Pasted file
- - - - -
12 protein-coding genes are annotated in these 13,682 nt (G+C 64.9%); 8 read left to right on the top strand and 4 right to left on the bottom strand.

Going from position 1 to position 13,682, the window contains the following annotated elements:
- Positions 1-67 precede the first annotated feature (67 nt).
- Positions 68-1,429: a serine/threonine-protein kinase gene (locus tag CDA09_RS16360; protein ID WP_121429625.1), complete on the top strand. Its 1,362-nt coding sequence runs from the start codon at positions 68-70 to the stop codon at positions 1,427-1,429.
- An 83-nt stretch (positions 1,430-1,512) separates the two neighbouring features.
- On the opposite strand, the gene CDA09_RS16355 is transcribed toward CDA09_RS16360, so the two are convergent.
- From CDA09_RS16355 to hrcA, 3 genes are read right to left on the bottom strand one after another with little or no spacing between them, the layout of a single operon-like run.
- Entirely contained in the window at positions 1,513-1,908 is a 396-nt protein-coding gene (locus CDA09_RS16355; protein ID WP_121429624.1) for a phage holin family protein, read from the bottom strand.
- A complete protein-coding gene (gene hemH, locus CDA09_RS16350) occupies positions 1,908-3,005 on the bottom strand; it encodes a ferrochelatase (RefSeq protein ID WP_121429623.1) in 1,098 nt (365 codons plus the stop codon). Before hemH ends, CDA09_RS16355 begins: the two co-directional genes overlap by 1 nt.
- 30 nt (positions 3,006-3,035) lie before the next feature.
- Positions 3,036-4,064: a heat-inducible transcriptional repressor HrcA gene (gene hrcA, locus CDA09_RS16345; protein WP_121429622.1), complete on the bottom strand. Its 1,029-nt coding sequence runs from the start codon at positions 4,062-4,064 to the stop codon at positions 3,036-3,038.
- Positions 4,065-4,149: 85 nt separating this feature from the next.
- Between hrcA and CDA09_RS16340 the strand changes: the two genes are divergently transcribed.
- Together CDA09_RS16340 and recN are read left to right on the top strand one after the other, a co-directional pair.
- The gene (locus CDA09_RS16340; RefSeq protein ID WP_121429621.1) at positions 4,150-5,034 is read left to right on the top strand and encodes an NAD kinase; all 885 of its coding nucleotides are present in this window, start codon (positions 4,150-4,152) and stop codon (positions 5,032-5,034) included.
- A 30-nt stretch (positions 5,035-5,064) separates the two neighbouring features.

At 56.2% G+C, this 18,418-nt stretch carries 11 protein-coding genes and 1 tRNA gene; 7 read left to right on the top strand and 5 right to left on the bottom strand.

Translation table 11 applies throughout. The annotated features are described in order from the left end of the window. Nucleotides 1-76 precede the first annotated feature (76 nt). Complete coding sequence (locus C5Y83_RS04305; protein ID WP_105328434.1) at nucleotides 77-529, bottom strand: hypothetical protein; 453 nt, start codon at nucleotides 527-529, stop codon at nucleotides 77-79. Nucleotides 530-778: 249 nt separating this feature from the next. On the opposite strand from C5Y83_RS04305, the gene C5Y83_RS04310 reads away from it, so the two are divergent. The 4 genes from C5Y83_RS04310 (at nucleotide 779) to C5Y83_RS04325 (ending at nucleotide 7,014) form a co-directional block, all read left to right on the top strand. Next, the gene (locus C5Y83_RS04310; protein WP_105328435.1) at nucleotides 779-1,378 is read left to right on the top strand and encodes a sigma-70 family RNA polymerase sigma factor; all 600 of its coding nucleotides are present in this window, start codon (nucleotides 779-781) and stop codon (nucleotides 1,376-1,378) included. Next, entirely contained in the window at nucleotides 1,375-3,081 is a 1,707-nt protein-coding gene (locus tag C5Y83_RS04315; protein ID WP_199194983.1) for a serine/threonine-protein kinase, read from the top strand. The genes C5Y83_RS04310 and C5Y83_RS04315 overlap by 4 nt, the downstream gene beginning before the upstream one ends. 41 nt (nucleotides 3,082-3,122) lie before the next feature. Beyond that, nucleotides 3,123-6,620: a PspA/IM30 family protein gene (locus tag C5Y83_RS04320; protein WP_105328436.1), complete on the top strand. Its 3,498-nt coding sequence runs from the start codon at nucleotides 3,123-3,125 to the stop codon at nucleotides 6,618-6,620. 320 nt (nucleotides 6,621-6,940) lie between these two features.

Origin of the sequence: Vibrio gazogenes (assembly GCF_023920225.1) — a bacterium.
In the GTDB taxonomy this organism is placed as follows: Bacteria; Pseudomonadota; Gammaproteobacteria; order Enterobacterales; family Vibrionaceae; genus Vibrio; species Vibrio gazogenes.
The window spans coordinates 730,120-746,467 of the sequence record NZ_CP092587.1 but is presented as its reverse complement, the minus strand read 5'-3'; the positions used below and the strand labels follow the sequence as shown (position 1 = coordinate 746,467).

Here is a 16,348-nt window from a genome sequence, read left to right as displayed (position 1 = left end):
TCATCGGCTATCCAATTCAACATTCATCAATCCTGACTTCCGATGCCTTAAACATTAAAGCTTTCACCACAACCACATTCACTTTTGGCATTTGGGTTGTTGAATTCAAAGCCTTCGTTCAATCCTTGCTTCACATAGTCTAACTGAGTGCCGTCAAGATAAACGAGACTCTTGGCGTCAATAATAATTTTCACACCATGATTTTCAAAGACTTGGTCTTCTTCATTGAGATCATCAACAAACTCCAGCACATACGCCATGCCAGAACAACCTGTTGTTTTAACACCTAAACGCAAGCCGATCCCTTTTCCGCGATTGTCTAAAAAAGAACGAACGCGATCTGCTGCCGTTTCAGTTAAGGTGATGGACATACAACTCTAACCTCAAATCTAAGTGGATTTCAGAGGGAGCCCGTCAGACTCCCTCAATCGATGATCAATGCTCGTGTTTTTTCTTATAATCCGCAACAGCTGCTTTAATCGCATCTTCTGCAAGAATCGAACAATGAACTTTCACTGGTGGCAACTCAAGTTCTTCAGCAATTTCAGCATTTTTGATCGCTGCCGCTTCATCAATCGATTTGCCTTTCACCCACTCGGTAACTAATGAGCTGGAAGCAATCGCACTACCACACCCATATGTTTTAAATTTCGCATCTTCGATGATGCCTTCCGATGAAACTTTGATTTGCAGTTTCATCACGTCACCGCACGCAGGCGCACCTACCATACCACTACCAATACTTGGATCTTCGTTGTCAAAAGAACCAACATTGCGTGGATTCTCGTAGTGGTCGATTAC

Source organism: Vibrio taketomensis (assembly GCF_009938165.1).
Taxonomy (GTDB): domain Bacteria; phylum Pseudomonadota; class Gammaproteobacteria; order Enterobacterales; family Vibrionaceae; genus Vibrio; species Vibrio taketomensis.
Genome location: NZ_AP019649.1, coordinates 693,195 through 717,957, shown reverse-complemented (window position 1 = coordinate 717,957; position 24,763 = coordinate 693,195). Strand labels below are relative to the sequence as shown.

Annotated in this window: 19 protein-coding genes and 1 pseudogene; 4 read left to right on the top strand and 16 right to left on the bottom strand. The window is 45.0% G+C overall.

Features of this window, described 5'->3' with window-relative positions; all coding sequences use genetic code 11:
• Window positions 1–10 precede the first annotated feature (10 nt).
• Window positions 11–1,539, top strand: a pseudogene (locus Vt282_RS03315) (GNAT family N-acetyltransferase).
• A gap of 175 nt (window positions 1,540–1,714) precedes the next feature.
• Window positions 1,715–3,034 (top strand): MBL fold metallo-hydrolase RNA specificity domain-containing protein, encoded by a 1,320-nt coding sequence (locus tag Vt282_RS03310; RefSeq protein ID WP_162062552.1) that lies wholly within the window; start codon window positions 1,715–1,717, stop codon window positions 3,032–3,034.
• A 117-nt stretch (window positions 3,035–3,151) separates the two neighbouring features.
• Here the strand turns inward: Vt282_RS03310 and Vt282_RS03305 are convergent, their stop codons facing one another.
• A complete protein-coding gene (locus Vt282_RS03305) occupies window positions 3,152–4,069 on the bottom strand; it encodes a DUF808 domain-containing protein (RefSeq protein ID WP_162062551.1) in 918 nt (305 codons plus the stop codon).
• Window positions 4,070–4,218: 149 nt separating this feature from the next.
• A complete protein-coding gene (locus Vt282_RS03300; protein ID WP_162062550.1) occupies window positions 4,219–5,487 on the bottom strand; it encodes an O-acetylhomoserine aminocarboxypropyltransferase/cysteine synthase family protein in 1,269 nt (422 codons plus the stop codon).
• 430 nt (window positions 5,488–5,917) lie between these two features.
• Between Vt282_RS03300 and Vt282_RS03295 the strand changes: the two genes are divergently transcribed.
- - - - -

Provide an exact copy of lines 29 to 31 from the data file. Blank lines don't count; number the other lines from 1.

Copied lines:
• Window positions 1–10 precede the first annotated feature (10 nt).
• Window positions 11–1,539, top strand: a pseudogene (locus Vt282_RS03315) (GNAT family N-acetyltransferase).
• A gap of 175 nt (window positions 1,540–1,714) precedes the next feature.